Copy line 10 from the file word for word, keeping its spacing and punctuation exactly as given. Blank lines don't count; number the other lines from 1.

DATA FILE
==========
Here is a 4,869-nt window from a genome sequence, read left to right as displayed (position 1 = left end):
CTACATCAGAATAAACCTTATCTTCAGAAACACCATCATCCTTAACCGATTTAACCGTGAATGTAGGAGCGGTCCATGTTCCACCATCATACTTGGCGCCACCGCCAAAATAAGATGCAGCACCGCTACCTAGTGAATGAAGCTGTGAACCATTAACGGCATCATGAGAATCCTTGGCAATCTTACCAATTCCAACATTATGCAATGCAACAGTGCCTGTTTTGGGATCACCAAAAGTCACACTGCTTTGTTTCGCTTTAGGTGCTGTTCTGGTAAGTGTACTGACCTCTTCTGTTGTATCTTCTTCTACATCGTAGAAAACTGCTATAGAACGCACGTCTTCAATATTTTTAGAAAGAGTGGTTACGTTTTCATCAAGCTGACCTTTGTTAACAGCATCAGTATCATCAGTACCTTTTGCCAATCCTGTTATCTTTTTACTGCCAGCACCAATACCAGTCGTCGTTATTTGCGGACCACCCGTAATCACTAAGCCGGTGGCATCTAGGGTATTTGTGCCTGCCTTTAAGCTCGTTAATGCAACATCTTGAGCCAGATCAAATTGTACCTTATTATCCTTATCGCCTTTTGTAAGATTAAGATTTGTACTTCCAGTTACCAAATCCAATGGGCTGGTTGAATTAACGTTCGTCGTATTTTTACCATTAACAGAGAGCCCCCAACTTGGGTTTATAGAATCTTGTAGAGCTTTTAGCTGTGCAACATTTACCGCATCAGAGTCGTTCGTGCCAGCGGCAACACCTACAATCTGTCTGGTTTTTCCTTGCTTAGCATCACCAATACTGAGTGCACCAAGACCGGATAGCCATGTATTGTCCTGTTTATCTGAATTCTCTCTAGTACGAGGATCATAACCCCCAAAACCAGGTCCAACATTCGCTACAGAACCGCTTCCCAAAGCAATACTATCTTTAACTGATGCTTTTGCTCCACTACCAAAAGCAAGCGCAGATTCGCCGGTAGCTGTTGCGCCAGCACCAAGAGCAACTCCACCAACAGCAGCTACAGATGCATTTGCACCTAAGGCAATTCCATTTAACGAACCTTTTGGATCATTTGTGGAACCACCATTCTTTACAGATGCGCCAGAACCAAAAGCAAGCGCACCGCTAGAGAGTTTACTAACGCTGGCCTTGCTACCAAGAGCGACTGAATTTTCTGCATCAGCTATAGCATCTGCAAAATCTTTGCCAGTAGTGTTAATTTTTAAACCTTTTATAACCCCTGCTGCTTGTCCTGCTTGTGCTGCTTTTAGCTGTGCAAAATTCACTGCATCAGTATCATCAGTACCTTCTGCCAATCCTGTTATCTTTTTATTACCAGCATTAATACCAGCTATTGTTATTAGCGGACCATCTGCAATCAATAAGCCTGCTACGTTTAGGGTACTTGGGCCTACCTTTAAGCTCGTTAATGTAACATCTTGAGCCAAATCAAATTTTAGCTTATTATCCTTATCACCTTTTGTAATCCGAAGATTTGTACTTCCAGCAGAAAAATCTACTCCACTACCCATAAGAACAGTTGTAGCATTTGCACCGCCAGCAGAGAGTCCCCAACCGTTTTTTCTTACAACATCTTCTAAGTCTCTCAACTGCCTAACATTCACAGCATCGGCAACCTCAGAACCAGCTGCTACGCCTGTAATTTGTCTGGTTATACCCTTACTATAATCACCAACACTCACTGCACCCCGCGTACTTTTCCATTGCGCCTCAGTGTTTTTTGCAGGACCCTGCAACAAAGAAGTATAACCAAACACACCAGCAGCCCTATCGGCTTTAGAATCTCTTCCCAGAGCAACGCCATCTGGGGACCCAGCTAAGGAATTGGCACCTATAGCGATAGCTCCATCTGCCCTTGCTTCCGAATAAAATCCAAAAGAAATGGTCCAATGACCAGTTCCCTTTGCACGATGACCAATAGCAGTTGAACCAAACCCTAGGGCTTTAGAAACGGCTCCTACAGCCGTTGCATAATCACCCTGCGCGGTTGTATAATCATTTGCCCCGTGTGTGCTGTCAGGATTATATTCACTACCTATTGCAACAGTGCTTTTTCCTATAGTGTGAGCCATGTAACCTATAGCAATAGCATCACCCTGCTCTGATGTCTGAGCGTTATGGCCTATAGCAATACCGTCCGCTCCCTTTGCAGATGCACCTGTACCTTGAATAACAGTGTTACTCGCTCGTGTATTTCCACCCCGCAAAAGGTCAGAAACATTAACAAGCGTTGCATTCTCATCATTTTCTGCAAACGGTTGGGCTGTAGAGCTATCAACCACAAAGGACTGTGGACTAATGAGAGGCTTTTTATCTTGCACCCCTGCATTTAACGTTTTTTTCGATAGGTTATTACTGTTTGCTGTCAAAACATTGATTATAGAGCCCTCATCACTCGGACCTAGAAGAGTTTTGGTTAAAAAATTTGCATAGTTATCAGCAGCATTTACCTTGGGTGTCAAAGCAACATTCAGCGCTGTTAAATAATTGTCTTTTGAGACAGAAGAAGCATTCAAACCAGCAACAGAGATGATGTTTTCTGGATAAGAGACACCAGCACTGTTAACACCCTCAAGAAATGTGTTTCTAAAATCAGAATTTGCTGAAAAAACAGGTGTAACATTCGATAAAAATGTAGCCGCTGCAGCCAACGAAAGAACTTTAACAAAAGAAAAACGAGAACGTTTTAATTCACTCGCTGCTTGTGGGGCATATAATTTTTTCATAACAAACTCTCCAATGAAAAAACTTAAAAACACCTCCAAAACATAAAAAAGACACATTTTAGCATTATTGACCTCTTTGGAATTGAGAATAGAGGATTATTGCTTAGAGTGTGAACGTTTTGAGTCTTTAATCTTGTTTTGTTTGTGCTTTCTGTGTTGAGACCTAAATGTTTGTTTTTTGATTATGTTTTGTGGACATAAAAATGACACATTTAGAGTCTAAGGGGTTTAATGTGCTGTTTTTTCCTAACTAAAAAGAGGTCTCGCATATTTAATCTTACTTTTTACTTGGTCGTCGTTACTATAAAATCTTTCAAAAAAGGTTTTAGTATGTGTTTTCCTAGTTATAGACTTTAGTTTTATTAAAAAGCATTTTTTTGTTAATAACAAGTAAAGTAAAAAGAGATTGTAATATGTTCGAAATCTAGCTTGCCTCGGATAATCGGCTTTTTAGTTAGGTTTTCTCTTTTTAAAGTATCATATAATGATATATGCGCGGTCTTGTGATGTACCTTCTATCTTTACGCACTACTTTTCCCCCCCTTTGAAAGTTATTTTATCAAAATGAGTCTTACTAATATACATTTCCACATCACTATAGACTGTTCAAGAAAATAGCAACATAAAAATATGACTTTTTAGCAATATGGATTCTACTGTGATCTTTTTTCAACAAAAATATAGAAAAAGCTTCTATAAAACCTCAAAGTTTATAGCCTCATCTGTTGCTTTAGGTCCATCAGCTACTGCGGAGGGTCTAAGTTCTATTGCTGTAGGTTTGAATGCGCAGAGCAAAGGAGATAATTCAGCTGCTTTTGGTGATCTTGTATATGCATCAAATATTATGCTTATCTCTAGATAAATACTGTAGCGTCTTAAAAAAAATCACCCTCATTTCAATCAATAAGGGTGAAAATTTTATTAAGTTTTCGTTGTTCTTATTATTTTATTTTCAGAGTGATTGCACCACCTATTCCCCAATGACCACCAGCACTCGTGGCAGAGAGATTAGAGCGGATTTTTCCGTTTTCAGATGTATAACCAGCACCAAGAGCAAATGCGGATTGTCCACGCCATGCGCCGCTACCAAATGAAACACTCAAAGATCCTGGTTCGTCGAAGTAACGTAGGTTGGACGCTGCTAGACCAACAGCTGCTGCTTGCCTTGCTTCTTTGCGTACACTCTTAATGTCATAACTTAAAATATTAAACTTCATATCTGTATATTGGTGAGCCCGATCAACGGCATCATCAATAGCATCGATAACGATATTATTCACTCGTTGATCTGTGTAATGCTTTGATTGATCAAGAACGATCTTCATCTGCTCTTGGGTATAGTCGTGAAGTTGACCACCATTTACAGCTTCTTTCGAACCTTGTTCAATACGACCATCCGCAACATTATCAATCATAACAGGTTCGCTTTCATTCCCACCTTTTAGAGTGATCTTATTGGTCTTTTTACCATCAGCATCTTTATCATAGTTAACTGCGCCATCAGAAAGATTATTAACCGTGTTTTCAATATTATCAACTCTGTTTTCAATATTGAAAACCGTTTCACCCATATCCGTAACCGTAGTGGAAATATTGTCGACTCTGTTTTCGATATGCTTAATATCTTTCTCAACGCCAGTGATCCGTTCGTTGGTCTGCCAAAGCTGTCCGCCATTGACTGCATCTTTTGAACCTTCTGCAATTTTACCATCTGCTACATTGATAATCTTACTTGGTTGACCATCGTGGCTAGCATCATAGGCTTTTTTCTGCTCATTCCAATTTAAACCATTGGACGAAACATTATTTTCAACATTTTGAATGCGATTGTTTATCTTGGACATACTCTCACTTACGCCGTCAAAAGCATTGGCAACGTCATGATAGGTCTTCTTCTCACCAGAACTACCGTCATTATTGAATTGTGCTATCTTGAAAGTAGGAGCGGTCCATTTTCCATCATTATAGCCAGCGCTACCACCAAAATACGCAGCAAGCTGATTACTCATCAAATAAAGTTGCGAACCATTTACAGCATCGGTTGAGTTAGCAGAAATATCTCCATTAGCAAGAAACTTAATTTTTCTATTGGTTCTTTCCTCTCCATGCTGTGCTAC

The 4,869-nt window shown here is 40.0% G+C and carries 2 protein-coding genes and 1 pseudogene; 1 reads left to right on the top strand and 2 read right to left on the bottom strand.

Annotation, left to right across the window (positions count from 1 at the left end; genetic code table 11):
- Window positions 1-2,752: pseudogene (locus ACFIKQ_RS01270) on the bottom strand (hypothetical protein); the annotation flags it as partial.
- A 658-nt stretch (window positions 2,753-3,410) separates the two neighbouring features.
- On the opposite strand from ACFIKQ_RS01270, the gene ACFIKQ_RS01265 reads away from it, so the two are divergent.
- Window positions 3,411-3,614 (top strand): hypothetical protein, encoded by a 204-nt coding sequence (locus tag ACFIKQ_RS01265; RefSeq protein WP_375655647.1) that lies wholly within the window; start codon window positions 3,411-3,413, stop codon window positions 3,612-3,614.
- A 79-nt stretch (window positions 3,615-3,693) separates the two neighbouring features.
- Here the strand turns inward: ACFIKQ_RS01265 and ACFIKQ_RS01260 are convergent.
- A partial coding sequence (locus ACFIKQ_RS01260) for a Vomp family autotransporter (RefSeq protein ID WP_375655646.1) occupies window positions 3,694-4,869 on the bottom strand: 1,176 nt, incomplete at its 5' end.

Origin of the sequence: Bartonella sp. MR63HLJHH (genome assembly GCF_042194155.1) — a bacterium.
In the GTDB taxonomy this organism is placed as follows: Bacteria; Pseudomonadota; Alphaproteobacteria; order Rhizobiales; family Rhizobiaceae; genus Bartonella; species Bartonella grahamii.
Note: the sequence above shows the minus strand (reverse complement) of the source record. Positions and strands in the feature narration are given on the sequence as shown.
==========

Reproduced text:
- Here the strand turns inward: ACFIKQ_RS01265 and ACFIKQ_RS01260 are convergent.